Sustainable Energy Action Plans – what is the role and why are they important? Monitoring reports – a general overview
Sharing experiences: DIRECTION project results, challenges and solutions in data monitoring
End-user presentation: what do building project developers expect from the SCIS database?
Presentation of the SCIS data monitoring & data collection: simplification and evolution towards self-reporting & data visualisation for targeted audiences
SCIS presentation: communication and training plan
Pathways for Replicating Smart Solutions - Reflections of the Smart City Lighthouse Project GrowSmarter
Sharing experiences: project results, with a focus on dissemination and exploitation of smart cities innovation looking at DIRECTION, BRICKER, R2CITIES, CITyFiED, REMOURBAN projects
Sharing experiences: CELSIUS project results, with a focus on dissemination and exploitation of smart cities innovation
SCIS and smart cities projects: how can we best achieve our common objectives?
‘With 75% of EU citizens living in cities, cities are part of the problem, but also represent the solution’. The first European Smart Cities Project Coordinators Meeting took place Tuesday, bringing together project leaders, town planners and architects to discuss their experiences and lessons learnt from managing projects. The goal of the meeting was to gain feedback on ways to efficiently process information through the Smart Cities and Communities Information System (SCIS) web platform and to ensure project replication across Europe.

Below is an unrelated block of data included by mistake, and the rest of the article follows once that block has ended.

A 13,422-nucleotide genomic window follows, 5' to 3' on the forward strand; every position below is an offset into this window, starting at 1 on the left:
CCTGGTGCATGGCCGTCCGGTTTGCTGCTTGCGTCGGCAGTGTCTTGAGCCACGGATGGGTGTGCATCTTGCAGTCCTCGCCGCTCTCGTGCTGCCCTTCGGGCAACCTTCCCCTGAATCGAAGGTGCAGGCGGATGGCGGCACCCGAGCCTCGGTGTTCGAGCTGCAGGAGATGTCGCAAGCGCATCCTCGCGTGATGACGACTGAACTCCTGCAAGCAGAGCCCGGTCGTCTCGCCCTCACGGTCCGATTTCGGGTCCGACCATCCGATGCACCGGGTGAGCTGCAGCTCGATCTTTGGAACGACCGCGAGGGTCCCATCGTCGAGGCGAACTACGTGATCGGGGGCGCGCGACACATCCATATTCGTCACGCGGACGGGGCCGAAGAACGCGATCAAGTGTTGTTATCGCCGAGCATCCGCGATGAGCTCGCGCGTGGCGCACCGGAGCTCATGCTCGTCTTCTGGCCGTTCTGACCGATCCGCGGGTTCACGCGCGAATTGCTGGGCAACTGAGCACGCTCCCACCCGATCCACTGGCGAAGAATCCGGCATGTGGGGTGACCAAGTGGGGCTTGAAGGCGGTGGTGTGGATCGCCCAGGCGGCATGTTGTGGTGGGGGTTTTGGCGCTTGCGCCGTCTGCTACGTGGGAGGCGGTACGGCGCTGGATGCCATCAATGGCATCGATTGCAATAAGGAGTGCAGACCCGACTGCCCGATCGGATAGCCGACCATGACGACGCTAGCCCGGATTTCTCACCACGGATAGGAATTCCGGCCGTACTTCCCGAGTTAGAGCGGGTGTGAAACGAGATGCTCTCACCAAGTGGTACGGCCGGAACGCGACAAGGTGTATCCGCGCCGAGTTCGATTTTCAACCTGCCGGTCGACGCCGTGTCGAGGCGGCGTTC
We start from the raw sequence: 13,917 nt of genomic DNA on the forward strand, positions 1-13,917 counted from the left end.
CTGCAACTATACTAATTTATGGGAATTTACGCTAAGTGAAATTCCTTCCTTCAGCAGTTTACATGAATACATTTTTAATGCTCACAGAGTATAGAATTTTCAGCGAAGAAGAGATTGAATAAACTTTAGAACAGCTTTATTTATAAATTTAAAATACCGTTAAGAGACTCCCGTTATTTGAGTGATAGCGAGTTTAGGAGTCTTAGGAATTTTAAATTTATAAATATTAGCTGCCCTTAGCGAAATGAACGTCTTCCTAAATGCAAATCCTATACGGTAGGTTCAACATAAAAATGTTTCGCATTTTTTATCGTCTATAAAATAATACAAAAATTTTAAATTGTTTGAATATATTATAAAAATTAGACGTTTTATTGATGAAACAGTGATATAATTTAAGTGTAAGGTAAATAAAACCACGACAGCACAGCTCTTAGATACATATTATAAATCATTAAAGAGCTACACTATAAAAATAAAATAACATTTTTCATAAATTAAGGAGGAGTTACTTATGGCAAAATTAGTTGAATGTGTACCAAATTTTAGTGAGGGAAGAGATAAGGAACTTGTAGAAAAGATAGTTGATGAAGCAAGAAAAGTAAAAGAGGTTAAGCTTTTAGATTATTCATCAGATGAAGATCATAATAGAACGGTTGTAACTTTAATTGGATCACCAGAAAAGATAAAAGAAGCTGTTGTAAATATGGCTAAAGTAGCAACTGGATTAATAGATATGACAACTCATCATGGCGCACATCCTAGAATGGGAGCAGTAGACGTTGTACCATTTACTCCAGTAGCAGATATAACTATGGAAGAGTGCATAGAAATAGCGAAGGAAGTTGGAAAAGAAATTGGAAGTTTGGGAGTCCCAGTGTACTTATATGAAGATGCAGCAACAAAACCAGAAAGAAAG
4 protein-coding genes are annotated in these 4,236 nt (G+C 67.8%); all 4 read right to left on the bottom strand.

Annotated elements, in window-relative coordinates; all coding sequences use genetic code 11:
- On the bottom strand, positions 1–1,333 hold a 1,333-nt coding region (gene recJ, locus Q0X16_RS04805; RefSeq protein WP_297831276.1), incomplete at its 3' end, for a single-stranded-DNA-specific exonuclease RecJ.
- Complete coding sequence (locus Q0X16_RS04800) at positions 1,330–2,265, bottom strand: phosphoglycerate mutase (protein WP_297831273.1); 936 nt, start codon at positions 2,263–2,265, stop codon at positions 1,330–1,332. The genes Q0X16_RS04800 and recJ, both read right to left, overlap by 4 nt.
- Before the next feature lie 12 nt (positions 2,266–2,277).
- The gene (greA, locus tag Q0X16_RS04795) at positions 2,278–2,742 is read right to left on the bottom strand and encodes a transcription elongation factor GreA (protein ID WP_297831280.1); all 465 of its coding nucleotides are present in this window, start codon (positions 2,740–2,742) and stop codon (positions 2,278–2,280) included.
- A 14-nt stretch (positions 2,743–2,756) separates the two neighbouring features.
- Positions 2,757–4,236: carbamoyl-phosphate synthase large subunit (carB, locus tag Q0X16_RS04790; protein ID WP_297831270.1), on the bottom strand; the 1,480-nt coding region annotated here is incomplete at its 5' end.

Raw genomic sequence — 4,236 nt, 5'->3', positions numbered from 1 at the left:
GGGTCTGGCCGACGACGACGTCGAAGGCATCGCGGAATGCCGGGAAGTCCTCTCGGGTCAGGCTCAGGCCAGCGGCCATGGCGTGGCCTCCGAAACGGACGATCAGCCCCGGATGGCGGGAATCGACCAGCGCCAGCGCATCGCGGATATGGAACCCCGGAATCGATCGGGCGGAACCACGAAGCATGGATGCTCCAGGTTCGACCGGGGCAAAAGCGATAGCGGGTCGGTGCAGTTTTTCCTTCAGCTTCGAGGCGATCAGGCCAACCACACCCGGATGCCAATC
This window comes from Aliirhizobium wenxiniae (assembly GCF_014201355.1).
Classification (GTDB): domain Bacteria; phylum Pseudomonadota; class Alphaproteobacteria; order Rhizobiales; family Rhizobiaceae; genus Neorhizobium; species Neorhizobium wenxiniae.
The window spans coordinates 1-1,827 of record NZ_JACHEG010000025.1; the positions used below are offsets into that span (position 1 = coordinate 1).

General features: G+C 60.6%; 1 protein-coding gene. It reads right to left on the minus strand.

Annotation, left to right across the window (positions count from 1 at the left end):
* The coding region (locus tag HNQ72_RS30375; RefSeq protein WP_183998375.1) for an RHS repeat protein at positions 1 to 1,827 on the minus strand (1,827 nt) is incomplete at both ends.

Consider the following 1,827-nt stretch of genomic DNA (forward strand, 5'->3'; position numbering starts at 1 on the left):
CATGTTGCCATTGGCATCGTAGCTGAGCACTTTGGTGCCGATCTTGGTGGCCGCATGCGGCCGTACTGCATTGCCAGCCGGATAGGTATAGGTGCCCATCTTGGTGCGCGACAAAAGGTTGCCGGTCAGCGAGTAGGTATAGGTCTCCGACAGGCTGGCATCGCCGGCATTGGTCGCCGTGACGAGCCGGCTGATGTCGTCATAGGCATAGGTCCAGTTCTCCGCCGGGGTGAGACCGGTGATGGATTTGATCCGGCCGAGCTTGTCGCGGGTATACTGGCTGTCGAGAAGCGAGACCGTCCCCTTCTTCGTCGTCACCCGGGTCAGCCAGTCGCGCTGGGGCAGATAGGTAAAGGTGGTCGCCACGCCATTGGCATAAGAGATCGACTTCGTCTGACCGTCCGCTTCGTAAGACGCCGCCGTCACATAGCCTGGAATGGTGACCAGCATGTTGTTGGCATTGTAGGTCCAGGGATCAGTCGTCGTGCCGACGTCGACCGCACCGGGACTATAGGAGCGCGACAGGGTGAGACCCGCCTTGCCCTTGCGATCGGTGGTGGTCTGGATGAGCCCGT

Eric Lecomte, EC Technical Officer, opening the meeting, said the SCIS portal should offer solutions for those setting up Smart City initiatives, and not just illustrate the potential problems. ‘Challenges appear at every stage. The SCIS should represent a One-Stop-Shop for sharing information and experience.’
SCIS is a continuation of the Concerto series of initiatives, which began in 2005. Several of the Concerto funded projects were showcased (including CELSIUS, DIRECTION and PIME). Those present stressed the need for reliable data, and noted the challenges created by public authorities and local regulations whilst highlighting the many cultural, climatic and socio-economic differences in projects. All the meeting participants agreed that Key Performance Indicators (KPI’s) should take into account not only the synergies of projects, but also their individual features.
Architects and town planners insisted that the SCIS database needed to assist in the goal of making projects financially viable in the long term through ongoing collaboration with national, regional and local authorities. ‘Energy efficiency needs to be considered in the design stage not just as an add-on at the end of the project’, said one architect. ‘Yet currently it carries too much financial risk.’ As well as developing a project database from which KPI’s can be calculated based on data from Smart Cities initiatives, the SCIS team will produce analysis and recommendations that will contribute to policy development in the sector.
Further Smart Cities Project Coordinators Meetings will take place annually.